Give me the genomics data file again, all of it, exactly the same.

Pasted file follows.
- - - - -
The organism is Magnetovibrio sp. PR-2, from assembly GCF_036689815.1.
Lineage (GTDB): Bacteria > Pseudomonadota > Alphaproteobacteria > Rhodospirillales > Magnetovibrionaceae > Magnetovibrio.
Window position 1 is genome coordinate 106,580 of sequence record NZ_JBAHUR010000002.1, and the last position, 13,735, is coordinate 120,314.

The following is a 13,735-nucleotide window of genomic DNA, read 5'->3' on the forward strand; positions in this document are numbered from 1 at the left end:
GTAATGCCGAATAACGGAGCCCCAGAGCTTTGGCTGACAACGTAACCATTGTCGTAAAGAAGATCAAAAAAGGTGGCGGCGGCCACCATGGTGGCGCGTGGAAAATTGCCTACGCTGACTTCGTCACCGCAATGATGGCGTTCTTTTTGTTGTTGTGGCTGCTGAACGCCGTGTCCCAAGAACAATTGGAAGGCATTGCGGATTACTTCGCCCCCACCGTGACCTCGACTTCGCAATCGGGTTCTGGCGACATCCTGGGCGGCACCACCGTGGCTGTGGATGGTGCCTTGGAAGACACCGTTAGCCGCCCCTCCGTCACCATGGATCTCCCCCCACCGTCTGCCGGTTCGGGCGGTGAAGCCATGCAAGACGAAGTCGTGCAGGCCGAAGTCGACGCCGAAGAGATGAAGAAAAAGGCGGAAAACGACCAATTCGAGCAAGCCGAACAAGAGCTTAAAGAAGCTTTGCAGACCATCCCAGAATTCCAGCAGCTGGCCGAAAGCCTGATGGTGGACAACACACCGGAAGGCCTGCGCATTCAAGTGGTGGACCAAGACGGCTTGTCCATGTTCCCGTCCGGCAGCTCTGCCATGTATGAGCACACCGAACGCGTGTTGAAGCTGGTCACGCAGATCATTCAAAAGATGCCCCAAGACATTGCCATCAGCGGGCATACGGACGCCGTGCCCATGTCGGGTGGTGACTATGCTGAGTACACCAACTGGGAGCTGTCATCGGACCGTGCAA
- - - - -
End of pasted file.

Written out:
The organism is Magnetovibrio sp. PR-2, from assembly GCF_036689815.1.
Lineage (GTDB): Bacteria > Pseudomonadota > Alphaproteobacteria > Rhodospirillales > Magnetovibrionaceae > Magnetovibrio.
Window position 1 is genome coordinate 106,580 of sequence record NZ_JBAHUR010000002.1, and the last position, 13,735, is coordinate 120,314.

The following is a 13,735-nucleotide window of genomic DNA, read 5'->3' on the forward strand; positions in this document are numbered from 1 at the left end:
GTAATGCCGAATAACGGAGCCCCAGAGCTTTGGCTGACAACGTAACCATTGTCGTAAAGAAGATCAAAAAAGGTGGCGGCGGCCACCATGGTGGCGCGTGGAAAATTGCCTACGCTGACTTCGTCACCGCAATGATGGCGTTCTTTTTGTTGTTGTGGCTGCTGAACGCCGTGTCCCAAGAACAATTGGAAGGCATTGCGGATTACTTCGCCCCCACCGTGACCTCGACTTCGCAATCGGGTTCTGGCGACATCCTGGGCGGCACCACCGTGGCTGTGGATGGTGCCTTGGAAGACACCGTTAGCCGCCCCTCCGTCACCATGGATCTCCCCCCACCGTCTGCCGGTTCGGGCGGTGAAGCCATGCAAGACGAAGTCGTGCAGGCCGAAGTCGACGCCGAAGAGATGAAGAAAAAGGCGGAAAACGACCAATTCGAGCAAGCCGAACAAGAGCTTAAAGAAGCTTTGCAGACCATCCCAGAATTCCAGCAGCTGGCCGAAAGCCTGATGGTGGACAACACACCGGAAGGCCTGCGCATTCAAGTGGTGGACCAAGACGGCTTGTCCATGTTCCCGTCCGGCAGCTCTGCCATGTATGAGCACACCGAACGCGTGTTGAAGCTGGTCACGCAGATCATTCAAAAGATGCCCCAAGACATTGCCATCAGCGGGCATACGGACGCCGTGCCCATGTCGGGTGGTGACTATGCTGAGTACACCAACTGGGAGCTGTCATCGGACCGTGCAA